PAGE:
NHPRC Talking Points
Why Is the National Historical Publications and Records Commission
So Important for Archives—and for America?
As you discuss the importance of NHPRC with your congressional representatives
and others, use the following to inform and educate your listener.
duplicates other programs, such as the National Endowment for the Humanities.”
is the only federal program that concentrates on records programs
and projects. It is the only federal program that links federal archives with
held by states, counties, municipalities, universities, and nongovernmental
organizations. It is the only federal program designed specifically with archives
NHPRC-funded re-grant programs reach small grassroots organizations—all-volunteer
local historical societies, churches, local public libraries, ethnic groups
and local governments—that no other federal funding program reaches.
These organizations are key to preserving the diversity of the record that
makes up the American experience. Most of the institutions that receive NHPRC
money through state archives re-grants are not eligible for NEH money. Eliminating
NHPRC will hurt the small institutions in your congressional district.
chart demonstrates that there are significant archival programs supported by
NHPRC alone and very few areas of overlap with other federal programs.
are tough and we all need to tighten our belts.”
The need for NHPRC is
growing, not declining. NHPRC emphasizes collaborative projects and state/local
matching funds that are extremely cost-effective.
Grants made by NHPRC get a very good bang for the buck.
NHPRC puts money back
into the local areas where the taxpayers live. Unlike larger programs that
may fund one well-known institution for millions of dollars,
NHPRC’s funds get down to the grassroots level, where even small amounts
of money make a big difference.
NHPRC grants address problems—such as
electronic records—that affect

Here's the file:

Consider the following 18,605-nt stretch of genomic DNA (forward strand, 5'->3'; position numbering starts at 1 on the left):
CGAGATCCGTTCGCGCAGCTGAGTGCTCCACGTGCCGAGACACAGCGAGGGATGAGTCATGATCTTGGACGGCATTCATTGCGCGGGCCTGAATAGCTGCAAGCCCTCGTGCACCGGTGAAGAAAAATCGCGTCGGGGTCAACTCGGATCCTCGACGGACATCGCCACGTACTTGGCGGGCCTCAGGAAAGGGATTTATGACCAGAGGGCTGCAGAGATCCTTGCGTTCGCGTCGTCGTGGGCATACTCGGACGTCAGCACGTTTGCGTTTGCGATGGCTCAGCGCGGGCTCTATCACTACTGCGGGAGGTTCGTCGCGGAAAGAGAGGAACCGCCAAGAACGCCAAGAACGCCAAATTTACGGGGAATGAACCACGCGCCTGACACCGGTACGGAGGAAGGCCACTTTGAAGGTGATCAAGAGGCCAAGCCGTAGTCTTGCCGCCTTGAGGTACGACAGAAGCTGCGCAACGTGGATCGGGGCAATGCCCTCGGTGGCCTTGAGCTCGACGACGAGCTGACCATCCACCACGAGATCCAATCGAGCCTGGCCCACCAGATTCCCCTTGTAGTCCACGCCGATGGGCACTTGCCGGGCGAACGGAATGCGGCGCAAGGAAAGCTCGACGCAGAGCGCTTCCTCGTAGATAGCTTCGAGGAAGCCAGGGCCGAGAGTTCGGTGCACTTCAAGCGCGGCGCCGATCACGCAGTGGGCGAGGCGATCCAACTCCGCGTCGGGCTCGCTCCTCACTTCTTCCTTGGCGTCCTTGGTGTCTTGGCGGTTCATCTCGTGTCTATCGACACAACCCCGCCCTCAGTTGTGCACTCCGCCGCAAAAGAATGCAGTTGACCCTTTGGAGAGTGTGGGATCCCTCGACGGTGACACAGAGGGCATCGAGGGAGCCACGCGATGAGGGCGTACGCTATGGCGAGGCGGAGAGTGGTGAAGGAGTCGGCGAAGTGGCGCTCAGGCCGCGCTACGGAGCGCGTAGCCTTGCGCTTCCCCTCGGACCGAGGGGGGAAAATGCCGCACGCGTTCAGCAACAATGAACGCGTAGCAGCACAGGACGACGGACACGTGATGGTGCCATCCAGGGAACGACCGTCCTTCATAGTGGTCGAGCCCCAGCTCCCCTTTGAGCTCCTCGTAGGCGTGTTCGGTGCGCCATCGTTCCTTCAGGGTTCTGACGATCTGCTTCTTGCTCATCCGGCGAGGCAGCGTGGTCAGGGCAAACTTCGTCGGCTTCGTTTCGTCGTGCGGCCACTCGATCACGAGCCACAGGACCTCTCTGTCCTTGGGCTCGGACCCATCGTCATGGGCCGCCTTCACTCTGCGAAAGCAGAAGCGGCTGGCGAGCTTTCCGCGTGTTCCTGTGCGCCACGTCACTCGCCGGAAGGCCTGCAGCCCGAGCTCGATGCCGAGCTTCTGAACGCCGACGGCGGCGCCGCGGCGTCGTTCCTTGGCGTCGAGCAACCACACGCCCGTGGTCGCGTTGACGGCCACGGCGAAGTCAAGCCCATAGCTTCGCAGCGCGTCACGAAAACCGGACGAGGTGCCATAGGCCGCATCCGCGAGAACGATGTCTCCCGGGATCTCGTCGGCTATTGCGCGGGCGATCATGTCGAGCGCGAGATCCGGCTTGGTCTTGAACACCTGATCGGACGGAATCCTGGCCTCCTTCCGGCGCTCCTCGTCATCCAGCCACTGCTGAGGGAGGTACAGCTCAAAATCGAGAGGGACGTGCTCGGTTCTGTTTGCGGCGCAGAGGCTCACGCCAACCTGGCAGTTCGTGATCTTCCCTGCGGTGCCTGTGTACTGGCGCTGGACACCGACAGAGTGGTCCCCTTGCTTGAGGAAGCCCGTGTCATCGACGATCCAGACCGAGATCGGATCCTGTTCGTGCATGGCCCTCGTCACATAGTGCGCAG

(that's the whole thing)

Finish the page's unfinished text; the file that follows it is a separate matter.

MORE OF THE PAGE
the nation, every state and territory, and every community. Then they develop
scalable solutions that can be applied in towns, counties, and states across
the nation. Without NHPRC, every community would be tackling these problems
The federal government spends hundreds of millions of dollars to
support history programs in general, but only $3-10 million to support historical
Eliminating NHPRC will eliminate even that small amount.
don’t see NHPRC having a big impact in my community.”
many behind-the-scenes management, preservation, and access projects. When
Ken Burns produced the Civil War video series, he used photographs and
letters preserved with NHPRC money. The popular book by Joseph Ellis, His
Excellency: George Washington, could not have been written without the documentary edition
of George Washington’s papers—funded by NHPRC.
Your local historical
society may have received a re-grant of NHPRC funds to care for a photograph
collection or a treasured diary. Children in your schools
are probably learning history through historical documents, and NHPRC-funded
Teachers’ Guides help that happen.
If your community is home to a major
research institution, you’ve probably
seen the impact of millions of federal dollars, but nearly every community
in America has seen the impact of a small grant from NHPRC.
See chart: Comparison of Archival
and Records Management Functions Funded by Federal Granting Agencies (PDF)